What is your speed paradigm?

Snail
How slow are you?

I read an article in a Swedish news paper about how the speed in which you reply to an email or SMS message is a status indicator. Slow replies means you’re more important and of a higher status. Since we once started a company focused on reach management (basically a muting service) the article caught my attention.

But as my good friend (and co-founder of the company) Nicolai pointed out, this is only true if you’re not living in a paradigm in which speed and information are of the absolute essence. If your goal is to preserve the status quo and change is rare, then yes, a slow reply means you’re keeping things as they are and protecting your status.

If, on the other hand, you’re on a trajectory of change and need to move fast, then a slow reply is counterproductive and prevents you from moving forward and acquire validated learning.

It all boils down to if the currency of status is time or information.

Perhaps this is a good measuring stick for if you’re working in an innovative, forward leaning organisation or in a stale and static one? Are your managers fast to respond?

What are your thoughts? Do you agree?

2 comments

  1. Anders Borg

    My experience is:

    I generally answer way faster and more detailed than people expect. That’s not altogether positive, as they expect the same later when I for different reasons can’t provide the same “quality of service”. Sometimes I answer in seconds.

    There are still people that consider responding to e-mails something they might do, rather than should or shall. I especially notice that among relatives, where one in particular works in a traditional “what’s not written on a paper agreement doesn’t count” paradigm, and with very little dynamics, and he also prefers the phone, so e-mails don’t really matter to him. Of course, he doesn’t use Facebook etc either.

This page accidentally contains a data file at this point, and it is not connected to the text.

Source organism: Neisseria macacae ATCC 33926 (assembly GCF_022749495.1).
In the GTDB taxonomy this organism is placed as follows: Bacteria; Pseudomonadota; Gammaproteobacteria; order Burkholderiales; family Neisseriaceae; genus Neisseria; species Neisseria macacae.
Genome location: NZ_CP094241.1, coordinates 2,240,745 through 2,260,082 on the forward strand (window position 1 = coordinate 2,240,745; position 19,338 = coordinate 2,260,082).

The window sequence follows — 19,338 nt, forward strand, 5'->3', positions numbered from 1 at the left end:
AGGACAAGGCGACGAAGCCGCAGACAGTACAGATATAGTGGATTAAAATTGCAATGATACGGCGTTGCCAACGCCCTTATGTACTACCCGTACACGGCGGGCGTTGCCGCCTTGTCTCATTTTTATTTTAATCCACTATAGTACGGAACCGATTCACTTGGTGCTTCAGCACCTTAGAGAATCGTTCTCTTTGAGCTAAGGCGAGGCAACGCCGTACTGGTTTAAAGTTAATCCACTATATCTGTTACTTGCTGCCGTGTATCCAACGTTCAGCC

What I’ve learned over time is to:
    Be concise, but factual and precise; no rambling, no hesitation. Hesitation will lead to more questions and more work.
    Refer to other documents, web pages etc proving a point.
    Delegate further investigation to the one asking, especially when you are uncertain.

    This makes responding faster and offloads work/time. This approach works best if the situation also has order on the reference material that is relevant to the discussion, like specifications, agreements etc, so I tend to be document/information manager as well.

  2. Sophie-Kim Chapman

    Unfortunately I think the article has it right in terms of behaviour in big business. The premise is that the more important you are, the more people should have to chase you. It’s the same idea that leads to “important” people always being in meetings and impossible to get time with. Imagine how much more effective big business could be if these ridiculous ego games disappeared overnight. Sadly, I don’t think they will. I don’t think it boils down to whether the currency of status is time or information. I think it boils down to whether the currency of business is status or substance.

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